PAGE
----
You wouldn’t know it by the Facebook memes, but right now, a fairly large bipartisan majority of the U.S. Congress is supportive of a bill that would increase scrutiny on incoming Syrian refugees, requiring an FBI background check in addition to security screening measures already in place.
I can’t tell you whether this is a truly necessary development or not — it seems oddly timed to take advantage of a groundswell of grassroots support, particularly given that Congress has been struggling with the issue of Syrian relief for a while now — but the White House most certainly considers it their hill to die on, and has been busy issuing veto threats and holding emergency briefings with top Democratic elected officials in what seems like a last-ditch effort to table the twin House and Senate bills.
The veto threat used the strongest language the White House uses to communicate veto threats, using this phrasing as the punchline: “Given the lives at stake and the critical importance to our partners in the Middle East and Europe of American leadership in addressing the Syrian refugee crisis, if the President were presented with H.R. 4038, he would veto the bill.”
It’s really not that serious. The bill would require that the FBI double back on DHS background checks, essentially signing off on the same paperwork, so that worried Americans might feel a little better about the screening process. It’s an extra layer of administration that doesn’t seem to add too much work to the process, but might, in the long run, help to make things seem more airtight, as we accept more, mostly economic migrants, out of European and Middle Eastern refugee camps. But by the way the White House is talking about it, it’s a doomsday scenario that would require thousands of essential personnel to reconfigure their entire workload for days, if not years, to address the new, highly onerous restrictions placed on people fleeing life or death situations, certainly exposing them — and the Federal employees responsible for the work — to an imminent massacre, personally perpetuated by House and Senate Republicans.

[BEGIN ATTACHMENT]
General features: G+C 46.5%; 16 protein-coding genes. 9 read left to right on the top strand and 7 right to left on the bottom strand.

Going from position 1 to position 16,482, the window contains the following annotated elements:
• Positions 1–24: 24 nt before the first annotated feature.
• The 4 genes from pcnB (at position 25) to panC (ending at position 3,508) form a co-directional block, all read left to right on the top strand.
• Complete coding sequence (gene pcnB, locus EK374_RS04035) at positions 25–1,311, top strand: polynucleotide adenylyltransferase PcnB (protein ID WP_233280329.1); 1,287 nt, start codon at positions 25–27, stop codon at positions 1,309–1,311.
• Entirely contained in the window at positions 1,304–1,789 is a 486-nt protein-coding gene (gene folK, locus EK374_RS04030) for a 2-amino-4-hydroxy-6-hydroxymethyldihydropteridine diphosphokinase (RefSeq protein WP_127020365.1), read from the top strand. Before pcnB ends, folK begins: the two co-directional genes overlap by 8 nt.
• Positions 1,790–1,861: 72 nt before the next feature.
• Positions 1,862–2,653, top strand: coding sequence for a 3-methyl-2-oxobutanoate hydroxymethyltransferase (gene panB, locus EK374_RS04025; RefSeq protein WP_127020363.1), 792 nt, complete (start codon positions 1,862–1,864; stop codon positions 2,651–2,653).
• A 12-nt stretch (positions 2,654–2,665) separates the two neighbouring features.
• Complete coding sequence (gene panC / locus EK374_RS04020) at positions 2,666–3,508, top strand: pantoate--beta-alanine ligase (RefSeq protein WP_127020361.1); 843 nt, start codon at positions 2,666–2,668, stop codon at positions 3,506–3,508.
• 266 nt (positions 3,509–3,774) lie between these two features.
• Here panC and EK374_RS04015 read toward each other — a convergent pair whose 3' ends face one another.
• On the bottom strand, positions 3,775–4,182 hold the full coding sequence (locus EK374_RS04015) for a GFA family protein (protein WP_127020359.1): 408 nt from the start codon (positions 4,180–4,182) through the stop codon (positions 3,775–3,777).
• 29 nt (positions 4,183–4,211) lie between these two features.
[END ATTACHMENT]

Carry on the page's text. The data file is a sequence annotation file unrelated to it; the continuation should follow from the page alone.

Strangely, though, while Republicans will probably vote unanimously for the bills (one of which — the Senate one — by the way, will be sponsored by a Democrat, Sen. Dianne Feinstein), it’s the Democrats the White House seems really worried about. After all, the White House wins when they oppose Republicans, but Democrats haven’t shown much concern for the President’s position on the Syrian refugees, either. And why would they? Extra scrutiny is a winning issue, it doesn’t preclude the country from accepting refugees, and it’s popular with nearly two thirds of voters. With Dems unsure of how 2016 is destined to play out, opposing voters, not the White House, is the true test.
Which is why Dem leadership isn’t committing to whip any votes the President’s way. Nancy Pelosi, of all people, has told her colleagues that they should do what’s best for them.
With the House’s 246 Republicans expected to solidly support the legislation, the administration was eager to keep the final tally for the bill below 290 — the number required to override a veto if all lawmakers vote. Democratic aides said they worried that 60 or more Democrats would abandon the lame-duck president and support the legislation out of concerns about how voters might interpret a vote opposing stiffer restrictions for Syrians to come to the U.S.
In a sign of conflict within their party, senior House Democrats said they were not pushing rank-and-file lawmakers to oppose the bill.
“I’ve said to them from the start, ‘Nobody’s asked you to do anything. Do whatever works for you, for your district,'” House Minority Leader Nancy Pelosi, D-Calif., told journalists.
This has to be a rough development for Obama. The Syrian refugee crisis is really his last opportunity to “not totally screw up” the entire Syrian thing. As Allahpundit notes at Hot Air, the flow of migrants abandoning ship in Syria can be attributed, in large part, to American machinations in the region, most of which are the result of Administration policies. As Obama dithered, Syria exploded, and as the situation deteriorated, the Administration issued nothing but empty threats and half-hearted assistance. All Obama has left to rescue his foreign policy is some manufactured outrage over a refugee criss that his decisions contributed to. He absolutely needs the Dems to back him up here, but he’s going against the flow of public opinion, and against a group unwilling to sacrifice their continued employment so that he can recover a bit of his legacy.
I feel like I should make a meme about this, maybe.
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